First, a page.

It seems clear from the figure that the FOMC’s aggressive rate increases have been successful in taming inflation; however, inflation remains above the Federal Reserve’s target rate.  Perhaps more concerning, at least from the perspective of the FOMC, is that the rate at which inflation is decreasing has slowed over the past year.  In fact, the inflation rate essentially remained unchanged from December 2023 through February 2024.

It is unlikely that the FOMC will bring interest rates down if inflation remains above the Federal Reserve’s target rate.  However, FOMC members have given no indication that they intend to raise interest rates above their current levels to achieve that goal either.  In the short term, the safe bet seems to be to expect interest rates to hold steady at or near where they are now.  Two caveats to this prediction are unexpected changes in either the inflation rate or the level of employment in the U.S. economy.  Should the inflation rate begin to move upward, the FOMC may decide they have no choice but to resume interest rate increases.  Alternatively, signs that indicate the U.S. economy is entering a recession would pressure the FOMC to begin lowering interest rates despite greater-than-desired inflation.  

According to the Federal Reserve’s description of its monetary policy goals, the Fed does not specify a numerical goal for employment like it does for inflation; therefore, it is difficult to predict what specific economic conditions would encourage the FOMC to ease interest rates prematurely.  One employment indicator that the FOMC will pay attention to as it makes interest rate decisions is the unemployment rate.  An unexpected increase in the unemployment rate could indicate that the economy is entering a recession.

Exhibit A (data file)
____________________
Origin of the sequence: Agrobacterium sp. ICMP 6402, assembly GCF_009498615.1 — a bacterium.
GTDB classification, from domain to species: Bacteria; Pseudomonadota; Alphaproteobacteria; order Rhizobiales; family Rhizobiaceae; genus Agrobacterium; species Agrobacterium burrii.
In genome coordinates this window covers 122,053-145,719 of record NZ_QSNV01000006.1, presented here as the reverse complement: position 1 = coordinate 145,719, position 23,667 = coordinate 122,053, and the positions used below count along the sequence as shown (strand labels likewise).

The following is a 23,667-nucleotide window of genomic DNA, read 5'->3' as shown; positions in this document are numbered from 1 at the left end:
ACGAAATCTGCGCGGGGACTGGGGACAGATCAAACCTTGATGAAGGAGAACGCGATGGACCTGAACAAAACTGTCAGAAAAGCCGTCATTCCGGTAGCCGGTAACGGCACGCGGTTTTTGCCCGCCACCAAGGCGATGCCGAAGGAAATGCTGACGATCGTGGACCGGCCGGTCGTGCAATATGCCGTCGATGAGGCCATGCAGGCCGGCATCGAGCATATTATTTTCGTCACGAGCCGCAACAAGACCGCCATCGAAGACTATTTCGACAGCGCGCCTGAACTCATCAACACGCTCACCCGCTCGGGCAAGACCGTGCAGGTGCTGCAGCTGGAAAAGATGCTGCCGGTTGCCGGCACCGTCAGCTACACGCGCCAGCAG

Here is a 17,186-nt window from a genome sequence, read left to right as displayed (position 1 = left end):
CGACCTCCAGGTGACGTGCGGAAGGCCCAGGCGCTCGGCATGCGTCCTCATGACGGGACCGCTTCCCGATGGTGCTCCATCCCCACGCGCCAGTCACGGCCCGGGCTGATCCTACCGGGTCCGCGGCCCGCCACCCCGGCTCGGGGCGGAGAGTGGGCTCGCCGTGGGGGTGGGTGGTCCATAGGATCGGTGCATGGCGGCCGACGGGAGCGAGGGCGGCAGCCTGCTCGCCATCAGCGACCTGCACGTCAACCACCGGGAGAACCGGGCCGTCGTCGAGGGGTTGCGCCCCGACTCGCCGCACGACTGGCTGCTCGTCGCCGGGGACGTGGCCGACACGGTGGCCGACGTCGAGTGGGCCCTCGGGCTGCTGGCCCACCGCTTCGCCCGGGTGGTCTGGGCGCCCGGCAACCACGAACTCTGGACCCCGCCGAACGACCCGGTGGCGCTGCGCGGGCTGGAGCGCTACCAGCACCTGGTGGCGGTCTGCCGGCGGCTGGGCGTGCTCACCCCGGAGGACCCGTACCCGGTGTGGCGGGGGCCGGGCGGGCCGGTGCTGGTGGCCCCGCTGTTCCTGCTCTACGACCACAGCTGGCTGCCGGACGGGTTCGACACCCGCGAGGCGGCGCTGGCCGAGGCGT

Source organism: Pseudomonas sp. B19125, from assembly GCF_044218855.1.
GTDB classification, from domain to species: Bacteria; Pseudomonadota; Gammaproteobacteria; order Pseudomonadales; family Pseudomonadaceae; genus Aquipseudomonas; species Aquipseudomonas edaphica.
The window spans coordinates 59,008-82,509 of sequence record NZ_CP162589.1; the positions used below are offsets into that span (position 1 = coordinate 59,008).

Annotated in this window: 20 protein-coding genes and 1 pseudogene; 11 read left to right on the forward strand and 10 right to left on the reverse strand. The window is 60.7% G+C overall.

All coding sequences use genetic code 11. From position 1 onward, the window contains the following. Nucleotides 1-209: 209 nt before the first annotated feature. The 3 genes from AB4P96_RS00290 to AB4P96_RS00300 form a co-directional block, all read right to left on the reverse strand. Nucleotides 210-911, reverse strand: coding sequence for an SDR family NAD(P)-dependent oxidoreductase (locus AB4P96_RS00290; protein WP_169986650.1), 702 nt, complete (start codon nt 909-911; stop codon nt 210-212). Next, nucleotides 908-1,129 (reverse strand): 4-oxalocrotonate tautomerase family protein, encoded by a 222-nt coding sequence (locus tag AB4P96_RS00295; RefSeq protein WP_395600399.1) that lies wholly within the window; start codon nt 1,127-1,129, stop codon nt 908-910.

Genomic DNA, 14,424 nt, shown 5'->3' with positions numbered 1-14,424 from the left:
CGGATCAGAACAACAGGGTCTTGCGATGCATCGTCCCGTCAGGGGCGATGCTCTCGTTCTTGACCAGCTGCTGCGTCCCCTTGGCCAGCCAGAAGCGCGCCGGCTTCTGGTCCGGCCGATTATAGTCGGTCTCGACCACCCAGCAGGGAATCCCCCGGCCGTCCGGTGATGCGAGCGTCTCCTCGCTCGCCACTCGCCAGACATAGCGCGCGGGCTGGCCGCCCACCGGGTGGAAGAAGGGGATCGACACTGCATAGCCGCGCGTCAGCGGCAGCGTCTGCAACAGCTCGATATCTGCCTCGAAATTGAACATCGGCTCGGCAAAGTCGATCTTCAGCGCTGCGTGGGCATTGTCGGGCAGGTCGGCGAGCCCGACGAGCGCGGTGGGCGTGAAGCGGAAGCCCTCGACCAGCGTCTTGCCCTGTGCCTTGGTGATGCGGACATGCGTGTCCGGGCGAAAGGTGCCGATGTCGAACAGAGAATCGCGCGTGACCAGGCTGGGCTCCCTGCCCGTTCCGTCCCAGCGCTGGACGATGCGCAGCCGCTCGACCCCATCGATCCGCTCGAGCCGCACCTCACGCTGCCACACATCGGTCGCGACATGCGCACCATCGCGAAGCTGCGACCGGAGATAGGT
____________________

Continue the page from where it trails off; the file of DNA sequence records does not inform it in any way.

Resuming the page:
The most recent estimate from the Bureau of Labor Statistics places the unemployment rate at 3.8%, which is below the 30-year average and in line with the long-term projections made by FOMC members.  Furthermore, the unemployment rate has held steady at or near pre-pandemic levels even as interest rates have increased (Figure 1).  Based on this data, it appears that high interest rates have had little impact on employment, at least up to this point.  Should this continue, the chance that the FOMC will vote to decrease interest rates before they reach their inflation target is small.